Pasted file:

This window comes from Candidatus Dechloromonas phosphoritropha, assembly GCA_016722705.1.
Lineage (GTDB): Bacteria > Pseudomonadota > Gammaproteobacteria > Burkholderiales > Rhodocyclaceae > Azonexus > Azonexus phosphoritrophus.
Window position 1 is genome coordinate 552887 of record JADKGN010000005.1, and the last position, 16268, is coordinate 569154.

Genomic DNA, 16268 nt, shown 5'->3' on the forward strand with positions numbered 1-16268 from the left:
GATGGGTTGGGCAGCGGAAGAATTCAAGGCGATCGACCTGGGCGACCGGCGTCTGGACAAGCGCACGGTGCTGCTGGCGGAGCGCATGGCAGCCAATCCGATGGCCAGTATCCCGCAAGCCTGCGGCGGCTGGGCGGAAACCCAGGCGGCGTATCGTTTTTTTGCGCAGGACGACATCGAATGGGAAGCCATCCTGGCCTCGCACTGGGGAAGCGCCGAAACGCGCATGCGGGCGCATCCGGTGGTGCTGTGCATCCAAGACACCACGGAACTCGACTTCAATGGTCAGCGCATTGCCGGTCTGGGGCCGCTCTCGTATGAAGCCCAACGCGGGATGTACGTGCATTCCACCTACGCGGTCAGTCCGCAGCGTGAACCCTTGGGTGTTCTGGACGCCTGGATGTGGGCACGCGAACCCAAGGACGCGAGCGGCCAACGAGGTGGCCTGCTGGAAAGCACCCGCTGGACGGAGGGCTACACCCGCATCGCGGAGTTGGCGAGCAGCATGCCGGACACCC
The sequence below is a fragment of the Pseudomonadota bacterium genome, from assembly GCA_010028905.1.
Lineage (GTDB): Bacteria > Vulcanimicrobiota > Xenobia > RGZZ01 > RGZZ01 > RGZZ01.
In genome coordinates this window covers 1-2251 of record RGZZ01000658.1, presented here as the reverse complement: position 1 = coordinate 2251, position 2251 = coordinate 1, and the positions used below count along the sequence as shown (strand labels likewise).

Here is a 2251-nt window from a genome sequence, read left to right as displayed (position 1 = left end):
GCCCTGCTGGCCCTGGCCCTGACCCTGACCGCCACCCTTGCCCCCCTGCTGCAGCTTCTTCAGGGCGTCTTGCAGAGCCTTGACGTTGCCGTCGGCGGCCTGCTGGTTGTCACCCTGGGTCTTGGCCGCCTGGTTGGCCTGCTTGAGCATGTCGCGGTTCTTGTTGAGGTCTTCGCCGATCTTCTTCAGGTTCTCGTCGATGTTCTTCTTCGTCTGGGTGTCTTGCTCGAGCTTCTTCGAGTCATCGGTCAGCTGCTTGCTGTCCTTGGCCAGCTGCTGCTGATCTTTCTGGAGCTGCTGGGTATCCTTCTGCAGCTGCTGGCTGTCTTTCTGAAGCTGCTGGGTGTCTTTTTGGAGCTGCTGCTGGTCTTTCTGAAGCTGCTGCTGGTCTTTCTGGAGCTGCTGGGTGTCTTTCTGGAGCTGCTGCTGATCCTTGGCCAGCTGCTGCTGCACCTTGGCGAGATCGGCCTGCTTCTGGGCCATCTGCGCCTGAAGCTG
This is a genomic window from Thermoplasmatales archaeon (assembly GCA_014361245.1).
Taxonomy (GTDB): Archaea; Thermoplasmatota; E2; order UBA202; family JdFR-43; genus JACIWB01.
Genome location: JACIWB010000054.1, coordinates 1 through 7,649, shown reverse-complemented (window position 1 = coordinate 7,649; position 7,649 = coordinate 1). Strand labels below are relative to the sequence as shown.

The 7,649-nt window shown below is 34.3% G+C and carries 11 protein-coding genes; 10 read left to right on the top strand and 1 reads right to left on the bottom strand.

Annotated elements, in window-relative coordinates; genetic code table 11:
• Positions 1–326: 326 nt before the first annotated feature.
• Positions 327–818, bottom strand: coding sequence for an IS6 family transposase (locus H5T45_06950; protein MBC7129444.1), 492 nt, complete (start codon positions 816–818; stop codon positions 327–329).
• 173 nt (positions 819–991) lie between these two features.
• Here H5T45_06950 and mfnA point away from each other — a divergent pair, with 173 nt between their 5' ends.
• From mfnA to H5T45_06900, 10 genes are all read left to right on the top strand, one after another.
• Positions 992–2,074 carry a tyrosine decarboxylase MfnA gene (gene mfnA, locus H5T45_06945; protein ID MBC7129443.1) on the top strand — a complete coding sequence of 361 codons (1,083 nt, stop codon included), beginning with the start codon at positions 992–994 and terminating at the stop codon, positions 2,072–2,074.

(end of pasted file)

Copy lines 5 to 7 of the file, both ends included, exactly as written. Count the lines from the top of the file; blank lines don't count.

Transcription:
GATGGGTTGGGCAGCGGAAGAATTCAAGGCGATCGACCTGGGCGACCGGCGTCTGGACAAGCGCACGGTGCTGCTGGCGGAGCGCATGGCAGCCAATCCGATGGCCAGTATCCCGCAAGCCTGCGGCGGCTGGGCGGAAACCCAGGCGGCGTATCGTTTTTTTGCGCAGGACGACATCGAATGGGAAGCCATCCTGGCCTCGCACTGGGGAAGCGCCGAAACGCGCATGCGGGCGCATCCGGTGGTGCTGTGCATCCAAGACACCACGGAACTCGACTTCAATGGTCAGCGCATTGCCGGTCTGGGGCCGCTCTCGTATGAAGCCCAACGCGGGATGTACGTGCATTCCACCTACGCGGTCAGTCCGCAGCGTGAACCCTTGGGTGTTCTGGACGCCTGGATGTGGGCACGCGAACCCAAGGACGCGAGCGGCCAACGAGGTGGCCTGCTGGAAAGCACCCGCTGGACGGAGGGCTACACCCGCATCGCGGAGTTGGCGAGCAGCATGCCGGACACCC
The sequence below is a fragment of the Pseudomonadota bacterium genome, from assembly GCA_010028905.1.
Lineage (GTDB): Bacteria > Vulcanimicrobiota > Xenobia > RGZZ01 > RGZZ01 > RGZZ01.